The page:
We spent most of the day moving, yesterday. We’d started on sunny Saturday, ended up having a long lunch, and then stopping early to watch the UT / UK game, so we started early and got a lot done on Sunday. Even though it was kind of raining, so gray, so drab. The excitement of nice new digs—even if we can’t be completely moved in till next weekend—is illuminating.

I don’t usually handle long transitions very well, so the thought of living in a half-empty apartment for five days is depressing, when I think about it, but it’s easy enough to turn toward brighter things, this morning. For instance, thinking about the new house, and what a revelation it will be to have a full-sized kitchen again, and a dishwasher, to have room to entertain, to have a laundry room, to live in a house that is completely free of linoleum.

Our Eleanor apartment feels a little like it did when we first moved in: no pictures on the walls, a few U-Haul boxes stacked in front of an empty bookshelf, so much open space and a few random things set down in places they don’t belong. Like an antique chocolate set on (another) empty bookshelf, Scrabble leaning against the fireplace, headrests from Marshall’s car lying in the couch. Also, an alien from outer space colonizing my body, making it huge, draining my physical resources, and moving around in there every hour or two like it’s trying to feel its way out (keeps failing).

I’ve started—I think—having these Braxton-Hicks contractions, which is another step on the stair toward transformation. I think I didn’t notice them for a long time, but while we were moving, and I spent lots of energy carrying things up and down the never-ending staircase that goes from ground level to our second-storey apartment, I decided it would be in everyone’s best interest if I paid attention to how my body was handling this kind of exertion. And I noticed that I would feel really tight in the midsection at times. That’s pretty much the only way I’ve heard Braxton-Hicks reliably described, so that’s why I think I’ve been having them. I know I shouldn’t have this baby yet, but I feel pretty ready (WHICH I DO REALIZE isn’t the same thing as actually being ready). I wish I could have it in about two weeks, instead of six. You know what, never mind. Probably six weeks will be good.

What else should happen today, besides yoga and writing a blog? Not going to the farm today, and can’t work on Christmas presents (as everything involved is in the new house and I’m not going to get it all together until I’m moved in). Probably will work on building up inventory for the shop, since I’ll lose all motivation for doing that kind of thing in a couple weeks. Will probably also finish mixing up this postpartum herbal bath I’m making for myself. Having e-bought calendula and yarrow flowers, I have a dizzying amount of those, but I ran out of enough sage, rosemary, lavender flowers, and comfrey to make a half-gallon of it. It’s odd to think that this jar of dry leaves and twigs and petals has magical properties. But, according to the herbalists, it does. Making a nipple salve/lotion from coconut oil, shea butter, and cocoa butter is next on my list, and after that something that’s even weirder-sounding, which I will leave completely to your imagination. Ok fine, they’re called “padsicles.”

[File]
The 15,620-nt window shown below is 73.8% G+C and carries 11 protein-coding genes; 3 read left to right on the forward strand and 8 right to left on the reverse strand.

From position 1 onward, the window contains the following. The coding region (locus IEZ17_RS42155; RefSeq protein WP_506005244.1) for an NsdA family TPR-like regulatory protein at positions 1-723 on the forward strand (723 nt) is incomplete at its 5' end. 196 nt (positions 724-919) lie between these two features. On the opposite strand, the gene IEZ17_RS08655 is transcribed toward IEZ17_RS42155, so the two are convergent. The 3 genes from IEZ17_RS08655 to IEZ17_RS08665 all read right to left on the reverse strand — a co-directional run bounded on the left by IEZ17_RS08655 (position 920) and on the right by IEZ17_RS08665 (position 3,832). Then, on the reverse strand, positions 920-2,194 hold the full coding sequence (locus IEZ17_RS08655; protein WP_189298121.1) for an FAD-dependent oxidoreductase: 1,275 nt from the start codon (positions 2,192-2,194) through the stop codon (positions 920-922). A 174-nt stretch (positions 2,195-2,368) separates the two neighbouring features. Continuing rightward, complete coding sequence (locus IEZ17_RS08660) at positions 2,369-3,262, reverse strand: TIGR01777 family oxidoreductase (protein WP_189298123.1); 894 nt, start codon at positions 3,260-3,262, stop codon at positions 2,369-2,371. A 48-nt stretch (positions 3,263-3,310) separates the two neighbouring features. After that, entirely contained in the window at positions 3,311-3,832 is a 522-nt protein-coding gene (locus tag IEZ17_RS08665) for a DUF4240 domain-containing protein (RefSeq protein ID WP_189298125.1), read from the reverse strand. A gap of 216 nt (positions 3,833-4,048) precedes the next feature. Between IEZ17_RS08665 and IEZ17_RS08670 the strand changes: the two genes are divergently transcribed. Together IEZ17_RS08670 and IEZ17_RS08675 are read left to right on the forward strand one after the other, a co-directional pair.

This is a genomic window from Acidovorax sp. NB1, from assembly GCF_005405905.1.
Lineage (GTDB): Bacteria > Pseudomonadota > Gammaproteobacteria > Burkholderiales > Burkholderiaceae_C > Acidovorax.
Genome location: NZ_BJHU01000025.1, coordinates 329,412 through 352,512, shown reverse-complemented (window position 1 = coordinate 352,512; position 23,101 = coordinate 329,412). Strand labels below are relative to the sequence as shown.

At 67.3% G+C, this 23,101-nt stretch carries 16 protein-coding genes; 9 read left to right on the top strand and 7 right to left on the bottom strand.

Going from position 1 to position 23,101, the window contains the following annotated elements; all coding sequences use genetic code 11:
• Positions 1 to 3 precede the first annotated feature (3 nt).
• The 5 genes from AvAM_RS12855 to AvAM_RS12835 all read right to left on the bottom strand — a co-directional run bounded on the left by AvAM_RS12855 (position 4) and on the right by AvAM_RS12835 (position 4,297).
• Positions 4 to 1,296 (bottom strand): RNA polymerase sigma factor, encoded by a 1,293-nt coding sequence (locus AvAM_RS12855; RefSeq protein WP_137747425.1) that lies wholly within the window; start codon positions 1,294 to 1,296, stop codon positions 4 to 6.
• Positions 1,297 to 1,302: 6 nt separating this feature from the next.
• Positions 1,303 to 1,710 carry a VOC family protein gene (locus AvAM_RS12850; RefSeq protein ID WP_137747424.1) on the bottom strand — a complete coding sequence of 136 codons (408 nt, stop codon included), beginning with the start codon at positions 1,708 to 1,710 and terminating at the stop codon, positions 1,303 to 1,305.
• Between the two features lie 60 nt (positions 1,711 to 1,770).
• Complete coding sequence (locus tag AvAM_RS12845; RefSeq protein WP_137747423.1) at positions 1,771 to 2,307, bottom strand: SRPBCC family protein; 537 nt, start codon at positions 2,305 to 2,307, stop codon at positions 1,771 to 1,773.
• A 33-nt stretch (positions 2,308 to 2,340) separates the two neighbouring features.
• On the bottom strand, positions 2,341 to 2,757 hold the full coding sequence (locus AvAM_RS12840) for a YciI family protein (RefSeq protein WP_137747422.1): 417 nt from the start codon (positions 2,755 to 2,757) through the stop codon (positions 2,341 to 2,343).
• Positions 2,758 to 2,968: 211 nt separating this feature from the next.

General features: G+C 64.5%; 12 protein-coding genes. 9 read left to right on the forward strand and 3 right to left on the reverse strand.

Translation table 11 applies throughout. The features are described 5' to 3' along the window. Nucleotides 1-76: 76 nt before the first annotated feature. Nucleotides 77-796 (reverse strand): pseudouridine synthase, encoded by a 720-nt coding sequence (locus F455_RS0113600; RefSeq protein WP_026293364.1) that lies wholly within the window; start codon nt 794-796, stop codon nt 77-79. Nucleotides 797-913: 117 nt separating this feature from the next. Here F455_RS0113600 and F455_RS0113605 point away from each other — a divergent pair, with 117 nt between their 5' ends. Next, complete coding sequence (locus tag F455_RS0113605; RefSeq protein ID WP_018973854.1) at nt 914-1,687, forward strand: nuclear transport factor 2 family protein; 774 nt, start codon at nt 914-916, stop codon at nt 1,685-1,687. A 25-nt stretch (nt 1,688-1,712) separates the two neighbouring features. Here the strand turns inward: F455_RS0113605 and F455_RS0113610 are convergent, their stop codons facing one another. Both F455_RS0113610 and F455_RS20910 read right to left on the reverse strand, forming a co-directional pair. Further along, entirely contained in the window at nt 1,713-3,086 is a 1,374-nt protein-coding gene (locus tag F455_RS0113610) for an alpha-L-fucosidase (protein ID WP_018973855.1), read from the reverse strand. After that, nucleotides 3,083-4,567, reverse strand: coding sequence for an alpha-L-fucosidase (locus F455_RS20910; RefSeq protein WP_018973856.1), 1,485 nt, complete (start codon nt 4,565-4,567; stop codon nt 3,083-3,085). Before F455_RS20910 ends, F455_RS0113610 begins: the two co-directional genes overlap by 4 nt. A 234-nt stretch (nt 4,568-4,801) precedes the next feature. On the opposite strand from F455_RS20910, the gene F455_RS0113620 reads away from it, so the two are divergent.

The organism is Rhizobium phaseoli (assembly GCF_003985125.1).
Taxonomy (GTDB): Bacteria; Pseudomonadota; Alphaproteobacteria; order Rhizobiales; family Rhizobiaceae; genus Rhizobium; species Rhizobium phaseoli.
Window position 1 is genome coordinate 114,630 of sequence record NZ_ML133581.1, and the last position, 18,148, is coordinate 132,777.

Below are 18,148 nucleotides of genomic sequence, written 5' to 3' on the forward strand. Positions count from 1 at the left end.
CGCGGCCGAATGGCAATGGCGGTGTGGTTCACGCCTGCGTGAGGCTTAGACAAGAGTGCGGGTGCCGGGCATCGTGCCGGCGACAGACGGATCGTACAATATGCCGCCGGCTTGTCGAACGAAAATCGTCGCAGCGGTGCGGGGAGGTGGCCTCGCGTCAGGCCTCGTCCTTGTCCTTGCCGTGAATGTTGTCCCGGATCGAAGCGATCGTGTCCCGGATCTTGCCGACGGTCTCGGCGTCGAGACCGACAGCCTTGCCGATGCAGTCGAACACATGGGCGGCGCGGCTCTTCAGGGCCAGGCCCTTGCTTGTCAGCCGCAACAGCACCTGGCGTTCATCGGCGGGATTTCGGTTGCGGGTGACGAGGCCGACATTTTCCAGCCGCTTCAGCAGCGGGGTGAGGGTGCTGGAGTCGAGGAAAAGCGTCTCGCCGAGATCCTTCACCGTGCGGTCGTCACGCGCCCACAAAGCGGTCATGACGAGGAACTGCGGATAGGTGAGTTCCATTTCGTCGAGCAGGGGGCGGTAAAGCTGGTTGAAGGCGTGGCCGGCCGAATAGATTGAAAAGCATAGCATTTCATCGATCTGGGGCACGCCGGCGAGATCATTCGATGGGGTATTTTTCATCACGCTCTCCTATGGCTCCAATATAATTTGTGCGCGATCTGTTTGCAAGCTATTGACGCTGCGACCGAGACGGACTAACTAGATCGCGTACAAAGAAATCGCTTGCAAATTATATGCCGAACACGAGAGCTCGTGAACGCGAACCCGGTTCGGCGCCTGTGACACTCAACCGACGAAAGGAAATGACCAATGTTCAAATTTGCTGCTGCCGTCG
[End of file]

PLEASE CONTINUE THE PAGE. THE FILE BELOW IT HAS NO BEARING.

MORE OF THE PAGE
I want to be so ready, for everything, ever, that I possibly can. I’ve learned so much from my friends Megan and Elizabeth about birth and some postpartum things, but I still feel like I have so few material things together—understandable, as I’m in the process of moving, six months from my due date—but I still feel pretty isolated, pretty lonely, like I’m just waiting for the tornado to come. Just hoping the roof is nailed down well enough. Megan told me once that pregnancy (and new motherhood) was one of the loneliest times of her life, and I feel the isolation that seems necessarily wrapped up in this new experience—a few people I thought I’d be able to get closer to via being able to swap pregnancy stories, etc., aren’t; feel ill and tired (and being poor, early on) has kept us from hanging out at bars with our hip single friends; and my social awkwardness continues (surprise!!! not) to be a problem for me.

The requirements for having, making, and keeping friends is different in each stage of life, and leaving behind the days when I was around people all the time & occasionally glommed to a new friend, hanging out constantly and sharing secrets, is long gone. Such a lot of distance covered since then—the terrain is totally different. But instead of describing the new terrain like it’s “The Wasteland,” or reminiscing about the old terrain like it was super-awesome (which, really, it wasn’t), I should instead get back to my work. Being lonely and anxious about the coming deluge accomplishes 0% of my (good) daily work, and putting on real clothes and making a cup of tea and listening to (Christmas?) music while I move forward into the land of my imagination, making things out of leather, pushes me into it. Also, the roof may never be nailed down enough for the coming [whichever natural disaster], but making a postpartum herbal bath = probably about five more nails than existed previously. And that’s something.